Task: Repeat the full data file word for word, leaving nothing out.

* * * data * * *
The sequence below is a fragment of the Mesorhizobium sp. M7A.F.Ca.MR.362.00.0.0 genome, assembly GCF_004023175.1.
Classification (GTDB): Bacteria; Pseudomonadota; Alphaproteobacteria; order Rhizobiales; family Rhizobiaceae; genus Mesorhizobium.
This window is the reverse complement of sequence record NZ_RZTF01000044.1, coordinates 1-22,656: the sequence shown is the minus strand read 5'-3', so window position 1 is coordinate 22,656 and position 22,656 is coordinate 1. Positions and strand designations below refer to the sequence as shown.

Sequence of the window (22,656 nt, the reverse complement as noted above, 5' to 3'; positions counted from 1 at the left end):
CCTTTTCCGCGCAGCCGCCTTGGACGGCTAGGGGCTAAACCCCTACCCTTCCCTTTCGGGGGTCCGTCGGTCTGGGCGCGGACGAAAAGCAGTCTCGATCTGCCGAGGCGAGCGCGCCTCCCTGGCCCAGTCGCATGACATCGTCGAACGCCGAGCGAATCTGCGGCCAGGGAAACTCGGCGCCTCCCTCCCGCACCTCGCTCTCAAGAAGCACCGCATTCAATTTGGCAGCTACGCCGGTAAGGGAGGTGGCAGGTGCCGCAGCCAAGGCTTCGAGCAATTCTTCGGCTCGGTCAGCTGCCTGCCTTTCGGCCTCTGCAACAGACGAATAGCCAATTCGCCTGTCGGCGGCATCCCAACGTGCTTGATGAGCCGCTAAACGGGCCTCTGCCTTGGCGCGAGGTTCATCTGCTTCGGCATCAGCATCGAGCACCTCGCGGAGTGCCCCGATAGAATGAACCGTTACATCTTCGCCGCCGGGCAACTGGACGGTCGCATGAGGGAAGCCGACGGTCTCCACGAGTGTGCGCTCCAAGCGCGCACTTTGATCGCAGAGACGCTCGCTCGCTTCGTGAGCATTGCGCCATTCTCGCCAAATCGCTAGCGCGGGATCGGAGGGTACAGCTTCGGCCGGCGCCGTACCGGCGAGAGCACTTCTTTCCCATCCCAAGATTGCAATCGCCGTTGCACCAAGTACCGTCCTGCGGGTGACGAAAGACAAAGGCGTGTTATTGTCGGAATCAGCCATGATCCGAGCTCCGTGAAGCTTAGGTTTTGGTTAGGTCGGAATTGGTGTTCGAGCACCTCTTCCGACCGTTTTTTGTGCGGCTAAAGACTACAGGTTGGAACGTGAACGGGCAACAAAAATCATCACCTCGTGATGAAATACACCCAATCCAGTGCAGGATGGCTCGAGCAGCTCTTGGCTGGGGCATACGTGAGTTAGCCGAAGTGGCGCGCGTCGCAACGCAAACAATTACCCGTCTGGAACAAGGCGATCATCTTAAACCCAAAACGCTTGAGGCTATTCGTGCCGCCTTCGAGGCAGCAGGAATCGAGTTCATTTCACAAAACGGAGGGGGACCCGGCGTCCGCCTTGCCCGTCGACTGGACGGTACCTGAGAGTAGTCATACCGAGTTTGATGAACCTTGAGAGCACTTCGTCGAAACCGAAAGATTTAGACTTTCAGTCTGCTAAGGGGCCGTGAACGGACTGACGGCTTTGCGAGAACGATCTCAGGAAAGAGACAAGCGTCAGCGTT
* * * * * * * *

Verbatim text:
The sequence below is a fragment of the Mesorhizobium sp. M7A.F.Ca.MR.362.00.0.0 genome, assembly GCF_004023175.1.
Classification (GTDB): Bacteria; Pseudomonadota; Alphaproteobacteria; order Rhizobiales; family Rhizobiaceae; genus Mesorhizobium.
This window is the reverse complement of sequence record NZ_RZTF01000044.1, coordinates 1-22,656: the sequence shown is the minus strand read 5'-3', so window position 1 is coordinate 22,656 and position 22,656 is coordinate 1. Positions and strand designations below refer to the sequence as shown.

Sequence of the window (22,656 nt, the reverse complement as noted above, 5' to 3'; positions counted from 1 at the left end):
CCTTTTCCGCGCAGCCGCCTTGGACGGCTAGGGGCTAAACCCCTACCCTTCCCTTTCGGGGGTCCGTCGGTCTGGGCGCGGACGAAAAGCAGTCTCGATCTGCCGAGGCGAGCGCGCCTCCCTGGCCCAGTCGCATGACATCGTCGAACGCCGAGCGAATCTGCGGCCAGGGAAACTCGGCGCCTCCCTCCCGCACCTCGCTCTCAAGAAGCACCGCATTCAATTTGGCAGCTACGCCGGTAAGGGAGGTGGCAGGTGCCGCAGCCAAGGCTTCGAGCAATTCTTCGGCTCGGTCAGCTGCCTGCCTTTCGGCCTCTGCAACAGACGAATAGCCAATTCGCCTGTCGGCGGCATCCCAACGTGCTTGATGAGCCGCTAAACGGGCCTCTGCCTTGGCGCGAGGTTCATCTGCTTCGGCATCAGCATCGAGCACCTCGCGGAGTGCCCCGATAGAATGAACCGTTACATCTTCGCCGCCGGGCAACTGGACGGTCGCATGAGGGAAGCCGACGGTCTCCACGAGTGTGCGCTCCAAGCGCGCACTTTGATCGCAGAGACGCTCGCTCGCTTCGTGAGCATTGCGCCATTCTCGCCAAATCGCTAGCGCGGGATCGGAGGGTACAGCTTCGGCCGGCGCCGTACCGGCGAGAGCACTTCTTTCCCATCCCAAGATTGCAATCGCCGTTGCACCAAGTACCGTCCTGCGGGTGACGAAAGACAAAGGCGTGTTATTGTCGGAATCAGCCATGATCCGAGCTCCGTGAAGCTTAGGTTTTGGTTAGGTCGGAATTGGTGTTCGAGCACCTCTTCCGACCGTTTTTTGTGCGGCTAAAGACTACAGGTTGGAACGTGAACGGGCAACAAAAATCATCACCTCGTGATGAAATACACCCAATCCAGTGCAGGATGGCTCGAGCAGCTCTTGGCTGGGGCATACGTGAGTTAGCCGAAGTGGCGCGCGTCGCAACGCAAACAATTACCCGTCTGGAACAAGGCGATCATCTTAAACCCAAAACGCTTGAGGCTATTCGTGCCGCCTTCGAGGCAGCAGGAATCGAGTTCATTTCACAAAACGGAGGGGGACCCGGCGTCCGCCTTGCCCGTCGACTGGACGGTACCTGAGAGTAGTCATACCGAGTTTGATGAACCTTGAGAGCACTTCGTCGAAACCGAAAGATTTAGACTTTCAGTCTGCTAAGGGGCCGTGAACGGACTGACGGCTTTGCGAGAACGATCTCAGGAAAGAGACAAGCGTCAGCGTT